We ask scholars in sociology and across other academic fields in the U.S. and globally to think creatively about what they can do to affirm Black life. No act is too small as it can set the stage for others to build on–often in unexpected and generative ways. Change happens whenever all of us get involved using our positions, resources, and experiences to cultivate a willingness to transform while being transformed. Involvement can take many forms: departmental statements; course design; speaker series, and workshops and teach-ins that think with, center, and compensate those directly affected. Any form of intellectual life on campus needs to grapple with, or at least recognize, the need to dismantle anti-blackness. This can also take the form of off-campus action in the community, such as university divestment from and/or disbandment of formal partnerships with campus, town, and/or city police in response to anti-black racism. At a minimum, any effort towards transformation involves rejecting both the comfort of willful ignorance and the practice of censoring ourselves into silence.
In working toward defunding and demilitarization of the police, we as members of the Brown community ask Brown University to cut all ties with Warren Kanders ‘79, the CEO of Safariland. Safariland is a supplier of teargas that is being deployed against protestors and others in the U.S. and around the world, including those fighting for justice right now – a violation of human rights that is banned in warfare by the Geneva Convention. 
As sociologists, we support the American Sociological Association’s statement and ask sociology departments across the world to join us with their own condemnations of the state-sanctioned murder of Black people and racist policing. It is well past time to say Black Lives Matter.
 Slavery and Justice: a Report by The Brown University Steering Committee on Slavery and Justice documents how the use of slave labor and the Atlantic Slave Trade built the University. Similarly, historical scholarship (Harris et al 2019) consistently reveals the Ivy League’s and higher education institutions’ long-term dependence on slavery and the displacement of indigenous nations. Like many private universities, Brown is embedded within a minority-majority city. Thus, part of ending silence must mean making and paying appropriate reparations to the local community who have experienced the University’s corporate shadow.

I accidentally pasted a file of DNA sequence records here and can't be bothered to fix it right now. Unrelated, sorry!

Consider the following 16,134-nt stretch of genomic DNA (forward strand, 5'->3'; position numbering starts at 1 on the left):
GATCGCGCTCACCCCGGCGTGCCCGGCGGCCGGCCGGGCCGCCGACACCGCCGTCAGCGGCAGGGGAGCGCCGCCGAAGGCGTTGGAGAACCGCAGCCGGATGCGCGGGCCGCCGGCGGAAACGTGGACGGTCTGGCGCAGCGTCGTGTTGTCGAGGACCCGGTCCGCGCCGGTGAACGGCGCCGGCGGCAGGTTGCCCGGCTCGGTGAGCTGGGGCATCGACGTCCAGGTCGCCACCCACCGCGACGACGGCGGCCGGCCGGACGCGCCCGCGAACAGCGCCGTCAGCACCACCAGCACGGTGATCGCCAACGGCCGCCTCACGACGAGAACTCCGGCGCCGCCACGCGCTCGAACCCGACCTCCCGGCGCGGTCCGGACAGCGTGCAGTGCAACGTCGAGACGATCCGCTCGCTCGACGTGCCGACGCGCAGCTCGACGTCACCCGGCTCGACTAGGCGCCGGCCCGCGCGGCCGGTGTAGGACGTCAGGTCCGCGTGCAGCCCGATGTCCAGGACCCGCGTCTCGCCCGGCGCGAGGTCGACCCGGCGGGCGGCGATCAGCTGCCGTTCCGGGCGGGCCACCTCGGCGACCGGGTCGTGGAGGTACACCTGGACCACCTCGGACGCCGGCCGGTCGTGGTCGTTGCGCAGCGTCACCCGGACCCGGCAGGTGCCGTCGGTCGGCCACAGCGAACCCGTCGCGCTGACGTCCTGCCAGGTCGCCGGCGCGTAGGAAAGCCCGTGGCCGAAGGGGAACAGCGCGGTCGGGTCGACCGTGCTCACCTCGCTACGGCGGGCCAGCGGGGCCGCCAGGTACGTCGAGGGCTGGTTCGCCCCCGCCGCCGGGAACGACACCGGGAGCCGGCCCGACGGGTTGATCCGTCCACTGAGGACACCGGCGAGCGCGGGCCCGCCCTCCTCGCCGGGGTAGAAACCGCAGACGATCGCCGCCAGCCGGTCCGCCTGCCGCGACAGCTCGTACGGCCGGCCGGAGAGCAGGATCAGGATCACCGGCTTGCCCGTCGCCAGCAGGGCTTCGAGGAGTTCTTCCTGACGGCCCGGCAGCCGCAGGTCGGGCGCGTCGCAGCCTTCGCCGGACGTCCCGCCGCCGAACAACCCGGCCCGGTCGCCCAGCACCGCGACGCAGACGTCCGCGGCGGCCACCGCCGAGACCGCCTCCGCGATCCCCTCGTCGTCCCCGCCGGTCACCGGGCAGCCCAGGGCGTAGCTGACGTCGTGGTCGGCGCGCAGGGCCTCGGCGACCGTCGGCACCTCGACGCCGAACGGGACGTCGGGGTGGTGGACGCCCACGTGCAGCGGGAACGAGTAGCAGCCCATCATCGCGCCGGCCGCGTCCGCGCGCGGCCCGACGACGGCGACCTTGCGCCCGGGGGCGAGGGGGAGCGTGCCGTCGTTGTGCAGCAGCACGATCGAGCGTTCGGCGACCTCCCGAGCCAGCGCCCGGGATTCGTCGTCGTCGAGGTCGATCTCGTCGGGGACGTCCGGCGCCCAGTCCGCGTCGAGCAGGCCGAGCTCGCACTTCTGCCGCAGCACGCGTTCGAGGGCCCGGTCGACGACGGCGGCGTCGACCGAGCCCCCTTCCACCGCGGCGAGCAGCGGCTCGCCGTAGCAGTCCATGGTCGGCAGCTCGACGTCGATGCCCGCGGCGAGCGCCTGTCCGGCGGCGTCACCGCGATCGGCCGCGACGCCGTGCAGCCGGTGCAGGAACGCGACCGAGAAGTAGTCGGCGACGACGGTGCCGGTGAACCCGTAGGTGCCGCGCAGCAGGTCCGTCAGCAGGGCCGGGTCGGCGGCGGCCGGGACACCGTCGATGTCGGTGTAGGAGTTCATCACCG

The historic development of policing in the United States can be traced through legal and sociological scholarship (see Vitale 2017).
 For example, race and property were fused together within US jurisprudence and it influences the modes of policing used to protect property. Furthermore, Du Bois (1935) studied the role of the police in enforcing racial segregation and regulating Black, especially Freedman, labor in constituting the racial state during the late nineteenth century.
 A resource guide that contextualizes the Minneapolis uprising and provides guidance on some potential forms of support.
 Those engaged with the movement have created multiple Black Lives Matter syllabi.
 For example, UC Berkeley students held teach-ins protesting the 45th presidential inauguration, including events on anti-black racism, using story strategies to reach people, and facilitating difficult conversations.
 For example, the University of Minnesota (UMN) decided to limit involvement with the Minneapolis Police Department (MPD). University President Gabel made the decision after Jael Kerandi, Black UMN student and the student body president, wrote a widely circulated letter urging the university to cease its relationship with MPD.
 For example, despite being banned in warfare, tear gas is used against protestors globally.
 In particular, this demand has precedent, as Kanders resigned from the Whitney Board due to his lucrative investments, as a manufacturer, in tear gas, which has been used at the Mexico-U.S. border against migrants.
 The ASA’s June 1, 2020 statement is here.